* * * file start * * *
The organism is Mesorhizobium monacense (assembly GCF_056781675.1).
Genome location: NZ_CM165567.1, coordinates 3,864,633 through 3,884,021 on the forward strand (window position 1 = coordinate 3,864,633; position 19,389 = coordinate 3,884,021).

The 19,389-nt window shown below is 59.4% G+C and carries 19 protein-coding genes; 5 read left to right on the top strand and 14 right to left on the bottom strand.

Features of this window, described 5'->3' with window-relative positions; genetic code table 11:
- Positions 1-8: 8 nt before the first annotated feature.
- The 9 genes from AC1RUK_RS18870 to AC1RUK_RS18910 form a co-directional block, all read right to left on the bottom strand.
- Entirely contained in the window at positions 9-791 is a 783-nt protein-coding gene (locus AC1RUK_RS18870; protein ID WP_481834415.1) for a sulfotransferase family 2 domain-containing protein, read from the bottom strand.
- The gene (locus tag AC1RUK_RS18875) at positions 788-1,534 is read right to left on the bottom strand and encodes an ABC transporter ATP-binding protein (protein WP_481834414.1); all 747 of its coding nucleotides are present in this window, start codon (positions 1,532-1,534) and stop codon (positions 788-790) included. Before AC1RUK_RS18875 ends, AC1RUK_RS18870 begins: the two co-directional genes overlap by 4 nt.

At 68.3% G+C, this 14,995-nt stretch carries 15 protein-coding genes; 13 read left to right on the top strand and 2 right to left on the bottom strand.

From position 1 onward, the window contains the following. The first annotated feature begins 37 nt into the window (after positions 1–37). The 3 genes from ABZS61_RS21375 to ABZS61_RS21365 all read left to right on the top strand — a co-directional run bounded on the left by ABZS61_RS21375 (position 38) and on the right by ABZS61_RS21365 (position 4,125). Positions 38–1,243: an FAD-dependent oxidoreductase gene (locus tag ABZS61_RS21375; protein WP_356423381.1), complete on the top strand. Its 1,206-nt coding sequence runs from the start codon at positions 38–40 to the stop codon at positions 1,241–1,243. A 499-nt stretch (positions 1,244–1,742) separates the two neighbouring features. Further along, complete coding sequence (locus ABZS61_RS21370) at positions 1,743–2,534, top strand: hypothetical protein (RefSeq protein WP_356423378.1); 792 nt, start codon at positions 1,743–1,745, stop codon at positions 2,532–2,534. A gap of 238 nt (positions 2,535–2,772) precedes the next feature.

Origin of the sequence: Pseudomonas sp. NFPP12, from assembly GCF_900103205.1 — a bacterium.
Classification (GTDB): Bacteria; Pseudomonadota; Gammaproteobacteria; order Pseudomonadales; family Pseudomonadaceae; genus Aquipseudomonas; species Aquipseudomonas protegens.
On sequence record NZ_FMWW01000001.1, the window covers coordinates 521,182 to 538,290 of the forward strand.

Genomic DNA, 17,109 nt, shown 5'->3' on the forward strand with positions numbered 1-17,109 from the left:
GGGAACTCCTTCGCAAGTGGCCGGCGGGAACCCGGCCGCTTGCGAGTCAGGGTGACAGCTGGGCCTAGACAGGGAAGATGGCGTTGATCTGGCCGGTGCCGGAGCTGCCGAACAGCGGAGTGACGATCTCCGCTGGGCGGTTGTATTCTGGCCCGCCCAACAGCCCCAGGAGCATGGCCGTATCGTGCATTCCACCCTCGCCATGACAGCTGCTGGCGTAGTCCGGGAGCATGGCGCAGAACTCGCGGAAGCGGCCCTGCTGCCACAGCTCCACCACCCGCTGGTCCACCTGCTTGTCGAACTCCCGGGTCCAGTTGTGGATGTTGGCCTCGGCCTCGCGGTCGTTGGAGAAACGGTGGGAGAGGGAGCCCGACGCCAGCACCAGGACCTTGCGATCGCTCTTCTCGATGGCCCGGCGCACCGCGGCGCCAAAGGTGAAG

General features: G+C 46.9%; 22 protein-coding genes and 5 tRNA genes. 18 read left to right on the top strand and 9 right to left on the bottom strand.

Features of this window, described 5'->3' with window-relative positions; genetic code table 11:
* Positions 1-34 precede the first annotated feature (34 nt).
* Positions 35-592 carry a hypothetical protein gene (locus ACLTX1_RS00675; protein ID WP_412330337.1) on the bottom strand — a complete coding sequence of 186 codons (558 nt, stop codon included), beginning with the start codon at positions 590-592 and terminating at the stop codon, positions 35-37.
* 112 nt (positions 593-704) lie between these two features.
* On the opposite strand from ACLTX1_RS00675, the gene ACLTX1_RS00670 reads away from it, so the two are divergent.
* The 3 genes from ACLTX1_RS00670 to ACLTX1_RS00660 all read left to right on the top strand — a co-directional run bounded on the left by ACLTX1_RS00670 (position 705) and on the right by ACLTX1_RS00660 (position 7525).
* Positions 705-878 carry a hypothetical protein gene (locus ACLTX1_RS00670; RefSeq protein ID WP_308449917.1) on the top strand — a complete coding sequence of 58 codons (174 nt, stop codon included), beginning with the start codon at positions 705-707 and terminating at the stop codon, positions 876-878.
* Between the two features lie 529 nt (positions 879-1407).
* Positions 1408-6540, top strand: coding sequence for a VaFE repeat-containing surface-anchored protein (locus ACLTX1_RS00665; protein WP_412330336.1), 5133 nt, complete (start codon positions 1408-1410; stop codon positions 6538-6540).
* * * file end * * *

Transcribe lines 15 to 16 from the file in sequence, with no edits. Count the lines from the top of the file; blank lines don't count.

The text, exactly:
GGGAACTCCTTCGCAAGTGGCCGGCGGGAACCCGGCCGCTTGCGAGTCAGGGTGACAGCTGGGCCTAGACAGGGAAGATGGCGTTGATCTGGCCGGTGCCGGAGCTGCCGAACAGCGGAGTGACGATCTCCGCTGGGCGGTTGTATTCTGGCCCGCCCAACAGCCCCAGGAGCATGGCCGTATCGTGCATTCCACCCTCGCCATGACAGCTGCTGGCGTAGTCCGGGAGCATGGCGCAGAACTCGCGGAAGCGGCCCTGCTGCCACAGCTCCACCACCCGCTGGTCCACCTGCTTGTCGAACTCCCGGGTCCAGTTGTGGATGTTGGCCTCGGCCTCGCGGTCGTTGGAGAAACGGTGGGAGAGGGAGCCCGACGCCAGCACCAGGACCTTGCGATCGCTCTTCTCGATGGCCCGGCGCACCGCGGCGCCAAAGGTGAAG

General features: G+C 46.9%; 22 protein-coding genes and 5 tRNA genes. 18 read left to right on the top strand and 9 right to left on the bottom strand.